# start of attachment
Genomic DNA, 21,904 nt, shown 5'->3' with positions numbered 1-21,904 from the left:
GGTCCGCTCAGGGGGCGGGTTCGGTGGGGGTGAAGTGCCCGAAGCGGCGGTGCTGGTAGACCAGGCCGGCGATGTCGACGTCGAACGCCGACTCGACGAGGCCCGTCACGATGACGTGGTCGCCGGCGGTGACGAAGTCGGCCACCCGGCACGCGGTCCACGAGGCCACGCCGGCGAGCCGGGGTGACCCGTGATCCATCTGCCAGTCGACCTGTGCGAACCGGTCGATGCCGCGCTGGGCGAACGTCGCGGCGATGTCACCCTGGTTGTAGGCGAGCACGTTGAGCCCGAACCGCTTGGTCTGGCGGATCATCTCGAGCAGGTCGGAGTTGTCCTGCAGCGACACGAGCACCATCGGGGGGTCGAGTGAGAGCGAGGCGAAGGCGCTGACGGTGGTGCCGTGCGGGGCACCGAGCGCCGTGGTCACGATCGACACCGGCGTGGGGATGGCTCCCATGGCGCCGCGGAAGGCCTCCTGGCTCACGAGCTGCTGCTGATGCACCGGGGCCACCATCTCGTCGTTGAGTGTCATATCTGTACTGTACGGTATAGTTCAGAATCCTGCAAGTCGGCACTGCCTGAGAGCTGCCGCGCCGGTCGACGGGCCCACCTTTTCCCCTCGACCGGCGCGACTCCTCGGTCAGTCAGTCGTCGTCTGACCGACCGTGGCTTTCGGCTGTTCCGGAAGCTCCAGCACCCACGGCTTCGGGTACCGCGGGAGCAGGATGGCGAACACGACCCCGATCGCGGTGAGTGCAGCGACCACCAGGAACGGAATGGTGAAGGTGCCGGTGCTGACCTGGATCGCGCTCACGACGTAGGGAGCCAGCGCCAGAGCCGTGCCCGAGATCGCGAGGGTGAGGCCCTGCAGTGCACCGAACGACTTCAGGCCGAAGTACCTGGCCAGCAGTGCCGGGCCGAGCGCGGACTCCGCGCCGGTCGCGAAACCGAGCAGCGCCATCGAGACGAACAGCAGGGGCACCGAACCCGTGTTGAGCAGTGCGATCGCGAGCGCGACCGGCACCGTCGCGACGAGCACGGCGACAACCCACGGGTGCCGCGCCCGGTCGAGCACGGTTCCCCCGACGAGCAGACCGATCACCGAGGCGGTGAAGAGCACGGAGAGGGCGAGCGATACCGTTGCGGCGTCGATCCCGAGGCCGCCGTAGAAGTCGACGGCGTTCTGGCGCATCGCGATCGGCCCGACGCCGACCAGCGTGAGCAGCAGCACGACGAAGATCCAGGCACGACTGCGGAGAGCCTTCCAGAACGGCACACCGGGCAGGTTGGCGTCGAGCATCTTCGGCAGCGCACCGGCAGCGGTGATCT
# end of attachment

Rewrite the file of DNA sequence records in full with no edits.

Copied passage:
Genomic DNA, 21,904 nt, shown 5'->3' with positions numbered 1-21,904 from the left:
GGTCCGCTCAGGGGGCGGGTTCGGTGGGGGTGAAGTGCCCGAAGCGGCGGTGCTGGTAGACCAGGCCGGCGATGTCGACGTCGAACGCCGACTCGACGAGGCCCGTCACGATGACGTGGTCGCCGGCGGTGACGAAGTCGGCCACCCGGCACGCGGTCCACGAGGCCACGCCGGCGAGCCGGGGTGACCCGTGATCCATCTGCCAGTCGACCTGTGCGAACCGGTCGATGCCGCGCTGGGCGAACGTCGCGGCGATGTCACCCTGGTTGTAGGCGAGCACGTTGAGCCCGAACCGCTTGGTCTGGCGGATCATCTCGAGCAGGTCGGAGTTGTCCTGCAGCGACACGAGCACCATCGGGGGGTCGAGTGAGAGCGAGGCGAAGGCGCTGACGGTGGTGCCGTGCGGGGCACCGAGCGCCGTGGTCACGATCGACACCGGCGTGGGGATGGCTCCCATGGCGCCGCGGAAGGCCTCCTGGCTCACGAGCTGCTGCTGATGCACCGGGGCCACCATCTCGTCGTTGAGTGTCATATCTGTACTGTACGGTATAGTTCAGAATCCTGCAAGTCGGCACTGCCTGAGAGCTGCCGCGCCGGTCGACGGGCCCACCTTTTCCCCTCGACCGGCGCGACTCCTCGGTCAGTCAGTCGTCGTCTGACCGACCGTGGCTTTCGGCTGTTCCGGAAGCTCCAGCACCCACGGCTTCGGGTACCGCGGGAGCAGGATGGCGAACACGACCCCGATCGCGGTGAGTGCAGCGACCACCAGGAACGGAATGGTGAAGGTGCCGGTGCTGACCTGGATCGCGCTCACGACGTAGGGAGCCAGCGCCAGAGCCGTGCCCGAGATCGCGAGGGTGAGGCCCTGCAGTGCACCGAACGACTTCAGGCCGAAGTACCTGGCCAGCAGTGCCGGGCCGAGCGCGGACTCCGCGCCGGTCGCGAAACCGAGCAGCGCCATCGAGACGAACAGCAGGGGCACCGAACCCGTGTTGAGCAGTGCGATCGCGAGCGCGACCGGCACCGTCGCGACGAGCACGGCGACAACCCACGGGTGCCGCGCCCGGTCGAGCACGGTTCCCCCGACGAGCAGACCGATCACCGAGGCGGTGAAGAGCACGGAGAGGGCGAGCGATACCGTTGCGGCGTCGATCCCGAGGCCGCCGTAGAAGTCGACGGCGTTCTGGCGCATCGCGATCGGCCCGACGCCGACCAGCGTGAGCAGCAGCACGACGAAGATCCAGGCACGACTGCGGAGAGCCTTCCAGAACGGCACACCGGGCAGGTTGGCGTCGAGCATCTTCGGCAGCGCACCGGCAGCGGTGATCT